A large number of valuable stamps seem to have gone missing- in particular George V's collection of ‘foreign stamps’. Officially George V only collected stamps of the British Empire. He didn’t collect ‘foreign’ stamps - ie those from countries outside the empire.
The official records always claim that George stopped collecting these items in 1906 - and over the next few years sold them off to fund purchases for his collection of British Empire stamps.
However, unofficially, George V was continuing to accumulate foreign stamps. Foreign rulers, such as King Faisal of Iraq, regularly sent him whatever philatelic material they thought would interest him. Faisal’s son, King Ghazi, continued this tradition, sending letters with formal declarations of respect. ‘Sir my good brother,’ he wrote to George in 1934, ‘It is a source of great pleasure for me to offer, for your Majesty’s gracious acceptance, 8 sets of the last issue of Iraqi stamps which, I hope, will be an interesting addition to your Majesty’s Collection.’(1)
The King was being sent so many stamps from all over the world, that he took the step of publicly announcing - through the Associated Press - that he only collected stamps of the British Empire. However the King was happy to make exceptions.
When Colonel Edmund Vivian Gabriel sent parcels of American stamps, his offerings were joyfully accepted. Gabriel was Gentleman Usher to the Royal Court and, in letters, addressed the King’s Personal Secretary Sir Clive Wigram as ‘My dear Wiggy..’
Wigram wrote to him in 1932: ‘With regard to the cutting about the king’s “British only” stamps, as a matter of fact this was given out to prevent us from being flooded by every American mail with all sorts of kinds of collection…’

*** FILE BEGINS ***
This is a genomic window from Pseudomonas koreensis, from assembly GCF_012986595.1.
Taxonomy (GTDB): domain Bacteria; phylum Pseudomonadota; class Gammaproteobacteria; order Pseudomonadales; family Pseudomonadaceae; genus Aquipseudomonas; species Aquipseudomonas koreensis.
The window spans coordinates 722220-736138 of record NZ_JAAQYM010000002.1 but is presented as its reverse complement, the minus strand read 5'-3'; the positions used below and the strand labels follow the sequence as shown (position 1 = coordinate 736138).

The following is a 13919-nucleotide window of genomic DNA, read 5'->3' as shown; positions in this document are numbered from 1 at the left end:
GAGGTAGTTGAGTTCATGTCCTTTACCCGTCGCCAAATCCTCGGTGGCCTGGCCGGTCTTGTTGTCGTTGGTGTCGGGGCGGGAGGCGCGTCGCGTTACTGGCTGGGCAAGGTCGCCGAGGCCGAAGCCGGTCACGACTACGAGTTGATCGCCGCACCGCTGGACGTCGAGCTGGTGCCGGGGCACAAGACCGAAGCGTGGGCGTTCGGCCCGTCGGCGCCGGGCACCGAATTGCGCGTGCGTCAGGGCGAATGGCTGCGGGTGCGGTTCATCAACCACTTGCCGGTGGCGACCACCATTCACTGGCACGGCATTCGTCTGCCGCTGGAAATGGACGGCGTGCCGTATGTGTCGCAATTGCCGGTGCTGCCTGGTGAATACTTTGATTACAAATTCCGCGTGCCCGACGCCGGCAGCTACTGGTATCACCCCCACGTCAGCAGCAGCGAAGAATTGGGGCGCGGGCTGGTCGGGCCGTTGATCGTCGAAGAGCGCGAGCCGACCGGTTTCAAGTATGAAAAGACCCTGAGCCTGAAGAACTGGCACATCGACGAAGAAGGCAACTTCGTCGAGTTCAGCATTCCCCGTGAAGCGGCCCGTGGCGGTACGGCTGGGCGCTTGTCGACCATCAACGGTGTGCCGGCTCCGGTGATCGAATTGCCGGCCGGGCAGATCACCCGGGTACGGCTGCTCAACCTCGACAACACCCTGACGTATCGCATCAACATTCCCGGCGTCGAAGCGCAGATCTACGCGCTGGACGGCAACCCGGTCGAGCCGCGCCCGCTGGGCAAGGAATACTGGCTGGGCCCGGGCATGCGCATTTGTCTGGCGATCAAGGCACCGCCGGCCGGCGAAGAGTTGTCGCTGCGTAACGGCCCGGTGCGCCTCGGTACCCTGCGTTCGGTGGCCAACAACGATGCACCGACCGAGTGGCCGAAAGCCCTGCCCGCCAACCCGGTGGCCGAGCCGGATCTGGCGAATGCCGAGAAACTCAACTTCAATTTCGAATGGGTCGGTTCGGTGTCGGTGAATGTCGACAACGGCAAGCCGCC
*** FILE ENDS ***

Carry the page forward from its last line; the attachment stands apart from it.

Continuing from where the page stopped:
Wigram continued: ‘At the same time his Majesty is very glad to receive collections such as you were kind enough to send, and though these do not go into his collection proper, they are exhibited to his philatelic friends.’) The stamps continued to flow in.
The collection of foreign stamps must, by the time of George’s death, have been substantial. However there is no record of what happened to it. According to the Curator of the Queen;’s philatelic collection, Michael Sefi, the foreign stamps are no longer held in any of the royal palaces. ‘If it was there, I would know about it,’ he told me.
This leaves a number of possibilities. It is conceivable that the collection could have been simply stolen by some royal servant. However such a distinctive collection wouldn’t necessarily be easy to dispose of. One possible culprit is John Wilson, who for some unexplained reason seemed to have kept many stamps from the royal collection at his home. A parcel of them were returned by Wilson's family after his death.
It is also possible that George VI might have sold it. When George VI came to the throne, at the end of 1936, he was short of cash. Traditionally, the heir to the throne received the income of the Duchy of Lancaster. By the time he got to the throne, it was expected that he or she would have accumulated a large sum of money. George V never had this money. It had all gone to his brother – the former Edward Vlll.
In addition, George VI had to give his brother a handsome pension as part of the terms of his abdication. Money would have been tight. However George was relatively parsimonious and could probably have coped without any massive sales of chattels. So what happened to the stamps?
One possible fate is that they were sold by Edward VIII. Edward was a spendthrift, who spent immense sums on jewellery for his mistress Wallace Simpson. He made very little distinction between the royal property and his own private possessions - indeed he sometimes gave royal heirlooms to his mistress. When he came to the throne, he did try to sell the entire Royal Philatelic Collection but was unable to. However it would have been relatively easy to sell the minor ‘unofficial’ collection. It is not beyond the realms of possibility that he simply had it sent off to auction to realise whatever he could get for it.